This emerges from research by telecoms operator Energis, which also says IT people must do more to push their case for a seat on the board.
The good news is that IT staff are no longer seen as backroom specialists, according to the survey of 200 executives.
Their image has changed partly because of their handling of the year 2000 issue and the rise of e-commerce, e-business and mobile technology.
"Managers we spoke to broadly agree that senior management and board directors now take IT professionals' opinions much more seriously than a few years ago," says Energis director David Shaw.
"However, despite IT managers' increasing influence, their contributions are much less valued by senior business people than those of colleagues in other disciplines."
Shaw points to the fact that directors ranked IT third behind finance and marketing, on a par with personnel and ahead of production, in terms of importance.
In addition, only a fifth of companies had an IT professional on the board - and only 7% predicted that IT would have a seat at board level within two years.
On top of that, figures from Cranfield University, which contributed to the research, show that only 4% of people on MBA courses funded by employers are from IT, compared with 18% from marketing and 18% from finance.
"Several IT professionals said senior managers did not even expect IT managers to understand or show interest in broader business issues, and they found this insulting and frustrating."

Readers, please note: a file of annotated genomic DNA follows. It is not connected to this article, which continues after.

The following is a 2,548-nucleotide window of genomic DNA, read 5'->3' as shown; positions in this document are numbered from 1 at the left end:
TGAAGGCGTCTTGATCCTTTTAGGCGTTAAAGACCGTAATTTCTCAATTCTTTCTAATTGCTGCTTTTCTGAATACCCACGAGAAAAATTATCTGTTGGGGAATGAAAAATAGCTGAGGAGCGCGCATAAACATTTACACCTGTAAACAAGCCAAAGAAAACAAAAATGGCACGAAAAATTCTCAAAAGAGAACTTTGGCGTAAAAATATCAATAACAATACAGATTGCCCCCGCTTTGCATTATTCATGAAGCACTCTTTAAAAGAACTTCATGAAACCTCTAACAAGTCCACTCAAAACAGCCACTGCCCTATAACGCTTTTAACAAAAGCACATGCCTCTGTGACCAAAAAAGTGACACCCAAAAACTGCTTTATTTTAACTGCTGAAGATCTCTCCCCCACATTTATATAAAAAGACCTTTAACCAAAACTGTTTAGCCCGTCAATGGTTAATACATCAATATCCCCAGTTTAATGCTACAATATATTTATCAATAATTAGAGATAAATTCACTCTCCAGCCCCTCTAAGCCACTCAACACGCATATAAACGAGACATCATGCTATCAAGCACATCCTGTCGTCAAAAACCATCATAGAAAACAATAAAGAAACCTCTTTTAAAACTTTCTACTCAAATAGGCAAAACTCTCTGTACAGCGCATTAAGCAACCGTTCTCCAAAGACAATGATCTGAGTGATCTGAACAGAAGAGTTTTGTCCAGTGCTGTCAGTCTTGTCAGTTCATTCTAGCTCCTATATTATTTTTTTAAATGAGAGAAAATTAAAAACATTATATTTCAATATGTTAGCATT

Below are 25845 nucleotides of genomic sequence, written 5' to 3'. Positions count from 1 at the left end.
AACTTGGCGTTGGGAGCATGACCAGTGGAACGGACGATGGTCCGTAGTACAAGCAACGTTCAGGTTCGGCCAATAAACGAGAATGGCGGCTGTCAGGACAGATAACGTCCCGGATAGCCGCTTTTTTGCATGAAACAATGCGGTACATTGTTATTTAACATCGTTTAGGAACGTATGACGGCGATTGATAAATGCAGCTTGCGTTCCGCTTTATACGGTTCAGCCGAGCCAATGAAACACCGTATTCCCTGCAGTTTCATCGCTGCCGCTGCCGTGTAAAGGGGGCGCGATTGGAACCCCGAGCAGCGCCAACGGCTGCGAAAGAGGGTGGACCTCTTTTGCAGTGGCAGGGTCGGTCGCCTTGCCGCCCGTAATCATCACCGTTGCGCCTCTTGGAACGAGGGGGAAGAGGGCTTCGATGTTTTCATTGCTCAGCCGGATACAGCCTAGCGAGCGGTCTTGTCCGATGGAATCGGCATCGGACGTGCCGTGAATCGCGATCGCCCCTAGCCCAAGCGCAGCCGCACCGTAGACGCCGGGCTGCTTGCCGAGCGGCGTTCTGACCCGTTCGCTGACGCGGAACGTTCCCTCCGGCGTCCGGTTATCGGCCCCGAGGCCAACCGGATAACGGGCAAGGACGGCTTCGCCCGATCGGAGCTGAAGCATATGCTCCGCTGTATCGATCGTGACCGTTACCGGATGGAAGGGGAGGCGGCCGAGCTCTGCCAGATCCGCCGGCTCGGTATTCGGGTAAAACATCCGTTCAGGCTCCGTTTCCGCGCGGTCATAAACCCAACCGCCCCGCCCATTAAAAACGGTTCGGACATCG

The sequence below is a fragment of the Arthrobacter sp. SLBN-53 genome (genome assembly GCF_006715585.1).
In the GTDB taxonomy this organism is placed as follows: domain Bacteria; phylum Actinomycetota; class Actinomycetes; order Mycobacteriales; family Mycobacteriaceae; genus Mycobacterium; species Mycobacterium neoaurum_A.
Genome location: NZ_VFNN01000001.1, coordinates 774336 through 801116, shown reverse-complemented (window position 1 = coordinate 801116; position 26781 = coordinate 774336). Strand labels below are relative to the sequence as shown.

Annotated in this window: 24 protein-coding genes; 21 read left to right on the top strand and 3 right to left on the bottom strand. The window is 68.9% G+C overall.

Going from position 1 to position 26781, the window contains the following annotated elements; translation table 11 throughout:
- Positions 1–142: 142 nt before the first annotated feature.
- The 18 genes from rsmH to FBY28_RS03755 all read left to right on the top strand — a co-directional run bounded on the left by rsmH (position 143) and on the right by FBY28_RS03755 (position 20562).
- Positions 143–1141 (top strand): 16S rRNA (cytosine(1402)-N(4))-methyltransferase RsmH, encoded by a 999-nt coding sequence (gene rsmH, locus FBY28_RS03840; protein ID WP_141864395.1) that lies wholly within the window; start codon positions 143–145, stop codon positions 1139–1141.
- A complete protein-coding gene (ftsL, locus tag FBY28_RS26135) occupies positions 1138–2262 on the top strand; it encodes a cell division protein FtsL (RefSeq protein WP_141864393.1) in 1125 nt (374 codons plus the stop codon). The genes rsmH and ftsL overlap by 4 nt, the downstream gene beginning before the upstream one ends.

He continues, "These findings are very puzzling. Telecoms and IT skills are enabling the e-economy and becoming more important for businesses by the day, yet many companies fail to acknowledge the power and influence of these disciplines in the form of future board-level positions."
Chris Edwards, professor of information systems at Cranfield University, has an explanation. "IT managers are often cultivated as a specialist source of information to the board, and directors are happy to keep things this way."
One view exposed during the research was that many board directors might be worried about their own lack of knowledge and therefore prefer to keep technical people at arms' length.
"Feedback from IT professionals suggests immense frustration at how senior management fail to acknowledge the critical contribution that IT management can make to the business," Shaw says.
A common complaint during the survey was a lack of appreciation of how much time, money and staff was needed for IT projects.
IT people also reported that senior management often or sometimes took wrong decisions because of a lack of technical knowledge.